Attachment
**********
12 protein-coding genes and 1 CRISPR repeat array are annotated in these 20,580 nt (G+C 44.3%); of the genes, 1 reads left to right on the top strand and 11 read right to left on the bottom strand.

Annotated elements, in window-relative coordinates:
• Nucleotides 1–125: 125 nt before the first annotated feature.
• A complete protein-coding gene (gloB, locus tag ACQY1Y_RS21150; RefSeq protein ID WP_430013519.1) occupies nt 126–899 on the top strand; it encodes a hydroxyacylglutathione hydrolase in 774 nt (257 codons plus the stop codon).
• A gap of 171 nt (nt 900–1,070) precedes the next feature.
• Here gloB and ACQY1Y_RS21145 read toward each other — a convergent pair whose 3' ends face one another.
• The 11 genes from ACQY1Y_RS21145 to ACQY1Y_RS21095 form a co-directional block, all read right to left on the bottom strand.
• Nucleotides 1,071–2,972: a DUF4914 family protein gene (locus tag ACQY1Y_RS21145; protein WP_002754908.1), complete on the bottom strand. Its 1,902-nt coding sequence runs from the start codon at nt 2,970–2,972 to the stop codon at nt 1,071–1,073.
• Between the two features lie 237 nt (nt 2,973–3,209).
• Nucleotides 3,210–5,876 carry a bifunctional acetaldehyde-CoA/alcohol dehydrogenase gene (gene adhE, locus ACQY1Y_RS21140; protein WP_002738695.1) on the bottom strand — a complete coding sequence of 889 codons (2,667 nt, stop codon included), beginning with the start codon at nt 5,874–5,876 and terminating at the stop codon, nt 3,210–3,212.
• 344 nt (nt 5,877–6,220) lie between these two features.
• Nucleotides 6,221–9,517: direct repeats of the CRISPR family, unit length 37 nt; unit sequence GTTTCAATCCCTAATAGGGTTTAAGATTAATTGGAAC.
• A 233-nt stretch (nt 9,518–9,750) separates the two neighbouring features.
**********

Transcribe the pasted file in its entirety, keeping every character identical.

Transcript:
12 protein-coding genes and 1 CRISPR repeat array are annotated in these 20,580 nt (G+C 44.3%); of the genes, 1 reads left to right on the top strand and 11 read right to left on the bottom strand.

Annotated elements, in window-relative coordinates:
• Nucleotides 1–125: 125 nt before the first annotated feature.
• A complete protein-coding gene (gloB, locus tag ACQY1Y_RS21150; RefSeq protein ID WP_430013519.1) occupies nt 126–899 on the top strand; it encodes a hydroxyacylglutathione hydrolase in 774 nt (257 codons plus the stop codon).
• A gap of 171 nt (nt 900–1,070) precedes the next feature.
• Here gloB and ACQY1Y_RS21145 read toward each other — a convergent pair whose 3' ends face one another.
• The 11 genes from ACQY1Y_RS21145 to ACQY1Y_RS21095 form a co-directional block, all read right to left on the bottom strand.
• Nucleotides 1,071–2,972: a DUF4914 family protein gene (locus tag ACQY1Y_RS21145; protein WP_002754908.1), complete on the bottom strand. Its 1,902-nt coding sequence runs from the start codon at nt 2,970–2,972 to the stop codon at nt 1,071–1,073.
• Between the two features lie 237 nt (nt 2,973–3,209).
• Nucleotides 3,210–5,876 carry a bifunctional acetaldehyde-CoA/alcohol dehydrogenase gene (gene adhE, locus ACQY1Y_RS21140; protein WP_002738695.1) on the bottom strand — a complete coding sequence of 889 codons (2,667 nt, stop codon included), beginning with the start codon at nt 5,874–5,876 and terminating at the stop codon, nt 3,210–3,212.
• 344 nt (nt 5,877–6,220) lie between these two features.
• Nucleotides 6,221–9,517: direct repeats of the CRISPR family, unit length 37 nt; unit sequence GTTTCAATCCCTAATAGGGTTTAAGATTAATTGGAAC.
• A 233-nt stretch (nt 9,518–9,750) separates the two neighbouring features.